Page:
March 27, 1865 – President Abraham Lincoln met with his top field commanders to discuss plans for what they hoped would be the last campaign of the war.
Major General William T. Sherman, commanding all Federals armies in the West, and Rear Admiral David D. Porter, commanding the North Atlantic Blockading Squadron, met at the headquarters of General-in-Chief Ulysses S. Grant at City Point, Virginia. Before arriving from North Carolina, Sherman had summed up the meeting: “I’m going up to see Grant for five minutes and have it all chalked out for me, and then come back and pitch in.”
Old friends Sherman and Grant embraced upon seeing each other, having been apart ever since their respective campaigns in Virginia and Georgia had begun last April. After Sherman shared stories about his campaign through the Carolinas, the commanders boarded the steamer River Queen, where President Lincoln awaited them. Lincoln had come down from Washington at Grant’s request, and this marked the first meeting between the president and his top commanders. The March 27 discussions were largely social, with Sherman informing Lincoln of his campaign. The commanders agreed that “one more bloody battle was likely to occur before the close of the war.”
In the next day’s meeting in the upper saloon of River Queen, Lincoln outlined his post-war policy. He urged a fast end to the war with as little loss of life as possible. According to Sherman, Lincoln expressed desire to quickly disband the Confederate armies so the men of those armies could return to their homes and become productive citizens once more. Sherman also claimed that Lincoln wanted to re-establish civil governments in the seceded states as soon as possible.
Regarding surrender, Lincoln said, “Let them (the Confederates) once surrender and reach their homes, they won’t take up arms again. Let them go, officers and all. I want submission and no more bloodshed… I want no one punished, treat them liberally all around. We want those people to return to their allegiance to the Union and submit to the laws.” As soon as the fighting ended, southerners “would at once be guaranteed all their rights” as citizens of the U.S.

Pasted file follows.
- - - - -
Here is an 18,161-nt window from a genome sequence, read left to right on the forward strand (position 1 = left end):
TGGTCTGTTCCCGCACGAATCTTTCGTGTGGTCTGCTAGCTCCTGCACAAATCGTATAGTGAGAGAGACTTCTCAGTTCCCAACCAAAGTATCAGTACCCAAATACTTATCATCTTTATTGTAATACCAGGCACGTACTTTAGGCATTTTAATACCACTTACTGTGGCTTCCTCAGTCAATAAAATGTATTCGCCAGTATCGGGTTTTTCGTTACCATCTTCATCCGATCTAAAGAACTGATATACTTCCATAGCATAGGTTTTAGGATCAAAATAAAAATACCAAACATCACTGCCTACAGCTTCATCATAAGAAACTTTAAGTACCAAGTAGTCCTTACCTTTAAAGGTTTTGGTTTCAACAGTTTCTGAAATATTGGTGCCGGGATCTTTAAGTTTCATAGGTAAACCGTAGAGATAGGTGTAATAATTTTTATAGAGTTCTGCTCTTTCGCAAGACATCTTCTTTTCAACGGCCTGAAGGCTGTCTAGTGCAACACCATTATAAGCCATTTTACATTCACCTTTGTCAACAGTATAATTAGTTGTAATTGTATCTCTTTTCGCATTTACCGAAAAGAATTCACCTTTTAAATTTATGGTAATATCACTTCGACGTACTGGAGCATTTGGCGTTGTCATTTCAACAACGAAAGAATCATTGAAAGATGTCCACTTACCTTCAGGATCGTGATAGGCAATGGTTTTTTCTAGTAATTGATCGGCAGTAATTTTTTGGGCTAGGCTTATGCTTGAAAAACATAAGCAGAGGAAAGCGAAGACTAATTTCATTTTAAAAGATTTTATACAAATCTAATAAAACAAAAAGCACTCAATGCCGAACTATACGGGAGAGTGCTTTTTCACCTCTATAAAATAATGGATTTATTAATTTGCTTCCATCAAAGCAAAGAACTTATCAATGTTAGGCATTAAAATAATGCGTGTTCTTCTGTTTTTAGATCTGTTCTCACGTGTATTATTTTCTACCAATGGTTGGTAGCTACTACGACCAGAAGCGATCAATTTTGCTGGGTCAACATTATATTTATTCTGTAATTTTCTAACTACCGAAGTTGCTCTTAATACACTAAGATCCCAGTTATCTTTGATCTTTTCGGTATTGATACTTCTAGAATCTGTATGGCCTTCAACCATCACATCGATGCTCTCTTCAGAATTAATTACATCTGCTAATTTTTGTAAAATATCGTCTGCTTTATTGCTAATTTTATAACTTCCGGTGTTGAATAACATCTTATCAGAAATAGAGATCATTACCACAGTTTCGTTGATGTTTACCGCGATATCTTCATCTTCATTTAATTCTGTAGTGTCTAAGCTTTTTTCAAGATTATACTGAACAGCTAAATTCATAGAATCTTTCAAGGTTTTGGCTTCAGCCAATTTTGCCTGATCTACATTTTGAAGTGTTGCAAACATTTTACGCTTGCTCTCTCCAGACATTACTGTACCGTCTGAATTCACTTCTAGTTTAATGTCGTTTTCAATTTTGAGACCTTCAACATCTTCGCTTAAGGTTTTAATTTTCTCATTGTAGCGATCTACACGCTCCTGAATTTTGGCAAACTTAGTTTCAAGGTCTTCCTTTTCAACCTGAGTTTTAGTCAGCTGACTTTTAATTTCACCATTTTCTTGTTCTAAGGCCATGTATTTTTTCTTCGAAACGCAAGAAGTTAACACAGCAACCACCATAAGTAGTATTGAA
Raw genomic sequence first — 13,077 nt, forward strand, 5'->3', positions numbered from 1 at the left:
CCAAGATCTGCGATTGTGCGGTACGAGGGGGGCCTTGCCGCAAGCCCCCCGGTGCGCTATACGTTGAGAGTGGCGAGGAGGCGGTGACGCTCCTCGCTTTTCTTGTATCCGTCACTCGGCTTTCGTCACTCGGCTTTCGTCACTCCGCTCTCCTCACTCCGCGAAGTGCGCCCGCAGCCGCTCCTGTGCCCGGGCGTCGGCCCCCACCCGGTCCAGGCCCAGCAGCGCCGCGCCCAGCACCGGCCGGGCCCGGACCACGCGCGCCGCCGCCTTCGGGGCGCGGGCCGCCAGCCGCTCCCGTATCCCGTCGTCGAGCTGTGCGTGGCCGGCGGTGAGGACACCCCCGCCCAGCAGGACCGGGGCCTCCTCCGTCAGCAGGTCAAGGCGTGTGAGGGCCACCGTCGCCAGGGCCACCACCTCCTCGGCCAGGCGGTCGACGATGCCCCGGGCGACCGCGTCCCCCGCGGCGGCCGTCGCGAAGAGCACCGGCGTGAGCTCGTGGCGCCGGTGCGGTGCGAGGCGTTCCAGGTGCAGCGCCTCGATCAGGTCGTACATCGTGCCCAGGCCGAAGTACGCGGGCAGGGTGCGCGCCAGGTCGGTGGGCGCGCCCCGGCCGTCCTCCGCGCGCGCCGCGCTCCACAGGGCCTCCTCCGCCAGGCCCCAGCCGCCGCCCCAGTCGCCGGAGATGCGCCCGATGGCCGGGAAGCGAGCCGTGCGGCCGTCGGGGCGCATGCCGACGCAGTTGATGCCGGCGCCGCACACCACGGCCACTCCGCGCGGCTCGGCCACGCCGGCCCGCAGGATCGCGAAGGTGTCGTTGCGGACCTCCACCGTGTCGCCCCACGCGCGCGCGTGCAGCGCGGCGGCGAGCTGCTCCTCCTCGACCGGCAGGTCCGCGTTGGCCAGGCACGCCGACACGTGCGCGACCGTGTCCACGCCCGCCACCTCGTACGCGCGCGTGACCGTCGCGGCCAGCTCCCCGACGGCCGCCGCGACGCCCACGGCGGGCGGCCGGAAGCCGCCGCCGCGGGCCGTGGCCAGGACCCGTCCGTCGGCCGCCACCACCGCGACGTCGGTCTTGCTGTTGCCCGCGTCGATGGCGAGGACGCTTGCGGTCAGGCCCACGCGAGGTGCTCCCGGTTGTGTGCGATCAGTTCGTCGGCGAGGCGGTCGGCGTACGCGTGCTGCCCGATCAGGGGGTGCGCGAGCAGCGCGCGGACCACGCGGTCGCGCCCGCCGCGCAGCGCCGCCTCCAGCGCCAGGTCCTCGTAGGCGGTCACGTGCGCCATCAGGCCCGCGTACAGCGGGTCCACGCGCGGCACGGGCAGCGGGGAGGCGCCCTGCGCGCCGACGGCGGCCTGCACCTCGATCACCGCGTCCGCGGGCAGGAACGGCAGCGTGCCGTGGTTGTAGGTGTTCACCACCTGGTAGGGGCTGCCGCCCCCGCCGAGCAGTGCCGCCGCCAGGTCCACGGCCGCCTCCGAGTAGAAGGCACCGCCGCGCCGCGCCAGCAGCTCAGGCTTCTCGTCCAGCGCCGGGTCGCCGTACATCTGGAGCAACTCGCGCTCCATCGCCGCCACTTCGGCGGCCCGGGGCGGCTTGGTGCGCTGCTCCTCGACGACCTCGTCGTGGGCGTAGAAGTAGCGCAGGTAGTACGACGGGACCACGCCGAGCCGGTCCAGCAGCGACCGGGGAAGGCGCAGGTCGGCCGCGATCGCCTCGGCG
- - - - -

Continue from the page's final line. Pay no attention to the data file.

Lincoln also expressed hope that high-ranking Confederates, including Jefferson Davis, would flee the country. He instructed his commanders to handle military issues only, leaving political issues to Lincoln and his administration. This meeting set the tone for how the Federal commanders would handle the Confederates in upcoming engagements.
 Foote, Shelby, The Civil War: A Narrative: Volume 3: Red River to Appomattox (Vintage Civil War Library, Knopf Doubleday Publishing Group, Kindle Edition, 2011-01-26), Kindle Locations 17539-17549
 Goodwin, Doris Kearns, Team of Rivals: The Political Genius of Abraham Lincoln (New York: Simon and Schuster, 2005), p. 712-13; Korn, Jerry, Pursuit to Appomattox: The Last Battles (Alexandria, VA: Time-Life Books, 1983), p. 76; Long, E.B. with Long, Barbara, The Civil War Day by Day (New York: Da Capo Press, Inc., 1971), p. 658
 Catton, Bruce, The American Heritage Picture History of the Civil War (New York: American Heritage Publishing Co., 1960), p. 592; Goodwin, Team of Rivals: The Political Genius of Abraham Lincoln, p. 712-13; Korn, Pursuit to Appomattox: The Last Battles, p. 76-77; Long with Long, The Civil War Day by Day, p. 658-59
 Korn, Pursuit to Appomattox: The Last Battles, p. 76-77
 Angle, Paul M., A Pictorial History of the Civil War Years (New York: Doubleday, 1967), p. 213-14; Goodwin, Team of Rivals: The Political Genius of Abraham Lincoln, p. 712-13; Korn, Pursuit to Appomattox: The Last Battles, p. 76-77